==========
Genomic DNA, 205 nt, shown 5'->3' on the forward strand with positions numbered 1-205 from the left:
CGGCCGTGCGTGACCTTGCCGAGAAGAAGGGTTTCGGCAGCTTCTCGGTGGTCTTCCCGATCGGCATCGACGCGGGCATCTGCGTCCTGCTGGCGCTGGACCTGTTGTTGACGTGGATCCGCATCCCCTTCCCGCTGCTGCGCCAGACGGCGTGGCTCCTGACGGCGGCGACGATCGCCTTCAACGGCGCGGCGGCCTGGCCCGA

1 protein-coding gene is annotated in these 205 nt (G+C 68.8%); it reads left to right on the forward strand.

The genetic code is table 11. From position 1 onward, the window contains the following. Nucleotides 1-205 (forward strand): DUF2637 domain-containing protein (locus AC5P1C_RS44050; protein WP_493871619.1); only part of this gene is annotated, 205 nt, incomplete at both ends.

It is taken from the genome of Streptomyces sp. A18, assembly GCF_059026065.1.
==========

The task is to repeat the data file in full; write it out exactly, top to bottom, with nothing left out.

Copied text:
Genomic DNA, 205 nt, shown 5'->3' on the forward strand with positions numbered 1-205 from the left:
CGGCCGTGCGTGACCTTGCCGAGAAGAAGGGTTTCGGCAGCTTCTCGGTGGTCTTCCCGATCGGCATCGACGCGGGCATCTGCGTCCTGCTGGCGCTGGACCTGTTGTTGACGTGGATCCGCATCCCCTTCCCGCTGCTGCGCCAGACGGCGTGGCTCCTGACGGCGGCGACGATCGCCTTCAACGGCGCGGCGGCCTGGCCCGA

1 protein-coding gene is annotated in these 205 nt (G+C 68.8%); it reads left to right on the forward strand.

The genetic code is table 11. From position 1 onward, the window contains the following. Nucleotides 1-205 (forward strand): DUF2637 domain-containing protein (locus AC5P1C_RS44050; protein WP_493871619.1); only part of this gene is annotated, 205 nt, incomplete at both ends.

It is taken from the genome of Streptomyces sp. A18, assembly GCF_059026065.1.